Russian and international majors are cooperating as usual despite sanctions imposed over Ukraine and Russia's South Stream pipeline project is going ahead, Energy Minister Alexander Novak says.
MOSCOW, April 18 (Reuters) - Russian and international oil and gas majors are cooperating as usual despite sanctions imposed over Ukraine and Russia's South Stream gas pipeline project is going ahead, Energy Minister Alexander Novak said on Friday.
"There is no sense behind talk of the severing of relations... They express their desire to invest in Russia," Novak told reporters when asked if sanctions had hit energy cooperation.
The world's top crude oil producer and a leader in natural gas, Russia has signed deals with international majors on developing energy resources, mainly in the offshore Arctic region.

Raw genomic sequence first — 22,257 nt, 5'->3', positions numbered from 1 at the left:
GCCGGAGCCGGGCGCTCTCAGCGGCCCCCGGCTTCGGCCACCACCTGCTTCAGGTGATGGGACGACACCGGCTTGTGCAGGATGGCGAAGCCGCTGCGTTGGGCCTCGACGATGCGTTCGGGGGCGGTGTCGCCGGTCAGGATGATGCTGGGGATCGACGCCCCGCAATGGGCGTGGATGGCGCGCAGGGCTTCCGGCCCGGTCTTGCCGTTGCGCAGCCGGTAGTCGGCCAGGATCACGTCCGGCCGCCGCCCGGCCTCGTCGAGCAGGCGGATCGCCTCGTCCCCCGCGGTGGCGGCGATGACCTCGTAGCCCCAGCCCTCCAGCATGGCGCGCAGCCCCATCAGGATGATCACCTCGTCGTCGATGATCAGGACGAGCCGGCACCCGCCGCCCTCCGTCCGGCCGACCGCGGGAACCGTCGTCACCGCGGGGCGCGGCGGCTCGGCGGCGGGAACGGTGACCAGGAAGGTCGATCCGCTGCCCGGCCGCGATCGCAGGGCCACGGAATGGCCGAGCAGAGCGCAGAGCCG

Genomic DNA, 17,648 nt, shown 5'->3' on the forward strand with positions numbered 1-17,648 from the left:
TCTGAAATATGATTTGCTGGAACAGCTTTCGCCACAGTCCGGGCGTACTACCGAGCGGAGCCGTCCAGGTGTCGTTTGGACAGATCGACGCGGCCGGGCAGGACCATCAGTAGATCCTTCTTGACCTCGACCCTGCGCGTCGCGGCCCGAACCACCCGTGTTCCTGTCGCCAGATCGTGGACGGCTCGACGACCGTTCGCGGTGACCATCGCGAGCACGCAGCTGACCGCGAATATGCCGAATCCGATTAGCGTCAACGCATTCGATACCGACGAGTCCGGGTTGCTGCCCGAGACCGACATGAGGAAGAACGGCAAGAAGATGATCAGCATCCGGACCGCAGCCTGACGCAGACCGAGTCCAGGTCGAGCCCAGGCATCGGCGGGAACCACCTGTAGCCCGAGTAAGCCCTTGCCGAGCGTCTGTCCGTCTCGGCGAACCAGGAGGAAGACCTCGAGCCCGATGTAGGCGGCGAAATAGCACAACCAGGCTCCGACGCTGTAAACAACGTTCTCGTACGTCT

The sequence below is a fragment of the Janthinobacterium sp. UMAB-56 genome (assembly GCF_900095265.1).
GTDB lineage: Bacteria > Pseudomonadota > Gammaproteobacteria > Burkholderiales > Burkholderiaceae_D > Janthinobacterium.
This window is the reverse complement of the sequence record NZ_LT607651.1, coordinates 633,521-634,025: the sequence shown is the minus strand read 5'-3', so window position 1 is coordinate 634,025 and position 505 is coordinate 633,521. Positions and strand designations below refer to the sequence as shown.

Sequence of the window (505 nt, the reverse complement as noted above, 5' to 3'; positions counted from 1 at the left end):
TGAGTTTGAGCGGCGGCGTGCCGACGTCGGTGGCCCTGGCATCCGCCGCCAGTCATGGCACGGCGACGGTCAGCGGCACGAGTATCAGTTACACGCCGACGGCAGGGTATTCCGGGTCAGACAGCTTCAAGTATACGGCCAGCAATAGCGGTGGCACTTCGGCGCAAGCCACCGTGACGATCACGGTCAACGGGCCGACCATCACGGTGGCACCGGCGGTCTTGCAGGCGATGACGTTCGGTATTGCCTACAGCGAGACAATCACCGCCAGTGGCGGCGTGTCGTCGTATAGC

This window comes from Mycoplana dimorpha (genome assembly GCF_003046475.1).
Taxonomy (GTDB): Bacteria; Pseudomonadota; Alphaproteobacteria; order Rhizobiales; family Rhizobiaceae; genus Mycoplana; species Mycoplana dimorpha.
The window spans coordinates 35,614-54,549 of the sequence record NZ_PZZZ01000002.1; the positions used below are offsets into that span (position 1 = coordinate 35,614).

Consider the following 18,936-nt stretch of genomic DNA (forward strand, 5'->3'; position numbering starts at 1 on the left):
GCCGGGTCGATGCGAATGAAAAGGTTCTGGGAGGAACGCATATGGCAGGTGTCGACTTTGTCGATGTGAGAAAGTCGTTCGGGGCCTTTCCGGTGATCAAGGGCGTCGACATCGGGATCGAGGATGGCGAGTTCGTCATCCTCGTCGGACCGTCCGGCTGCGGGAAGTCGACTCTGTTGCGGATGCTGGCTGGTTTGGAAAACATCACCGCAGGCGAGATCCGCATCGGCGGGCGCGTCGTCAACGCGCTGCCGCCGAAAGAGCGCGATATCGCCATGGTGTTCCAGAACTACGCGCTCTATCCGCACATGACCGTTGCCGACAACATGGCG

Top Russian oil firm Rosneft has signed agreements with ExxonMobil, Eni and Statoil and its biggest shareholder after the state is London-based BP .
BP boss Bob Dudley said this week that Western sanctions over Russia's actions in Ukraine had not impacted the company's business in Russia.
Ben van Beurden, the new boss of Royal Dutch Shell, which holds a stake in Russia's only liquefied natural gas producing plant, is scheduled to meet Russian President Vladimir Putin on Friday in a sign of the company's commitment to its business in the country.
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